(photo credits: Nadia J & Nadiya El-K)
We came armed with recycled-paper bags filled to the brim with the barely-worn clothes we found stuffed in the back of our closets.
We perused the racks of swap-able clothing – including everything from a Lacoste men’s shirt and elaborately embroidered kufi to women’s jeans and colorful tunics – and hauled our discoveries to the ‘redesign center’ where a cluster of talented seamstresses stood ready with their sewing machines to turn used clothes into new. A few designers were also on hand to offer advice on the best way to transform my newly discovered Indian-inspired tote bag into a new throw pillow.
In the midst of the swapping fun, it was easy to almost overlook the deeper purpose of the night’s event: to raise awareness about our habits of (over)consumption and expand our conception of sustainability and recycling to include clothing. A presentation at dinner took the concept a step further by introducing the intersection of fashion and spirituality — reminding us of the Prophet’s (peace be upon him) habits of mending his own clothes.
But perhaps the most important take-away of the evening — besides my chic new pillow — was the reminder to try to gain barakah in all of my newfound ‘green’ habits, a reminder that may come in handy those times I feel the urge to wander the mall in search of that must-have item that I don’t actually need.
Submitted by Malika 🙂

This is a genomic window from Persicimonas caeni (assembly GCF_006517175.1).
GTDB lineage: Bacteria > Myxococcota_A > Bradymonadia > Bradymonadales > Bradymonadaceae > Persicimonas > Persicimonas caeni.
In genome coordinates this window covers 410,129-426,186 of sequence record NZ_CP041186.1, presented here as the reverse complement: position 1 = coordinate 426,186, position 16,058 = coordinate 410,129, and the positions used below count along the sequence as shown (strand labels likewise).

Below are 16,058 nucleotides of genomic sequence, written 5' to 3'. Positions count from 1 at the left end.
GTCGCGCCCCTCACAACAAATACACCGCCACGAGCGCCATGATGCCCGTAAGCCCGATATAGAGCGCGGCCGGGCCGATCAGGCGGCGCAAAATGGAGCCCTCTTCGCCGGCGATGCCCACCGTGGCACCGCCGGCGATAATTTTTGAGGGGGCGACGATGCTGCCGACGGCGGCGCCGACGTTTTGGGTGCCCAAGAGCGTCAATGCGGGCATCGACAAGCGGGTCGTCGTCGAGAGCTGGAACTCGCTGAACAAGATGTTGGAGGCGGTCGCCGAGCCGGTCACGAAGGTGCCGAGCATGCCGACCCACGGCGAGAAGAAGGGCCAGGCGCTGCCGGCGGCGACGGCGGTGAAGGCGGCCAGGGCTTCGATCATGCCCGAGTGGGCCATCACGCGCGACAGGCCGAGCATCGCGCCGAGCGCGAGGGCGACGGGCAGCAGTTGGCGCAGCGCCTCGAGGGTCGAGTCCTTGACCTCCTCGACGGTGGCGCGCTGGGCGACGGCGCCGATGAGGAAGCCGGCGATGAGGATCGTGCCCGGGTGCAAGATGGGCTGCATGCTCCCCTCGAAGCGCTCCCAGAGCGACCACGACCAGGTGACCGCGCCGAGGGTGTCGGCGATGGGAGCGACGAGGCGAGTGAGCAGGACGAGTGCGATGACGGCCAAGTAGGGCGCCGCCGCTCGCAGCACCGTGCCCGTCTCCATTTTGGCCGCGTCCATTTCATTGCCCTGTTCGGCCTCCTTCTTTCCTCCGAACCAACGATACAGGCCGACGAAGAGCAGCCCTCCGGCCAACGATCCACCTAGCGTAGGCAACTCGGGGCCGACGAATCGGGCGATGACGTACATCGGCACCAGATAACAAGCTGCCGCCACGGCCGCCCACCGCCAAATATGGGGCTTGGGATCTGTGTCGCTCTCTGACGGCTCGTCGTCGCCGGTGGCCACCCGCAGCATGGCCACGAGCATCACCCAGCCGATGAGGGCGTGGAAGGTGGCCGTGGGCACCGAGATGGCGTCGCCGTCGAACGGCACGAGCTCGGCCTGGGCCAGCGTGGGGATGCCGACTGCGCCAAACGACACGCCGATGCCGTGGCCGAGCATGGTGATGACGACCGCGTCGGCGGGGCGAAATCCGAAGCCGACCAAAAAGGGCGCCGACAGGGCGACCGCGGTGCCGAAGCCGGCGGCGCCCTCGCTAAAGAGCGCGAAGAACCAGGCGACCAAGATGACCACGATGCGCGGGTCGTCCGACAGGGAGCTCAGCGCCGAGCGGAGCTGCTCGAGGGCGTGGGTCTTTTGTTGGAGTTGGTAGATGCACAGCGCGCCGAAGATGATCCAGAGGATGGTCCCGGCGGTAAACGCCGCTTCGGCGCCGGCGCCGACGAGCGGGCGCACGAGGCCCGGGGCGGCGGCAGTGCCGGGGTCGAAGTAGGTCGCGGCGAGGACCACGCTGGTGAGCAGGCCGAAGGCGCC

DC Green Muslims, I’d like to encourage YOU to take this time to renew your commitment to creating more sustainable and eco-conscious (and thereby, insha’Allah, a more God-conscious) existence. Think of it as your “Environmental New Years” resolution. Make a pledge – for the month or a year or however long – to change something about your relationship to the earth and its natural resources.
Some (random) suggestions to get you started:
Let us know in the comments what you plan to do. Click here for a listing of Earth Day events in the area.
As you start thinking about sustainable clothing, make sure to check out our sister blog – the Ramadan Compact – for a variety of posts on how the compact members incorporate sustainable purchasing in their lives and “unplug from the consumer grid.”
And a thorough article on how to recycle almost anything – http://www.emagazine.com/view/?3172
A stop at the FDR Memorial revealed this:
*Lyrics from Gaye’s Mercy Mercy Me (The Ecology)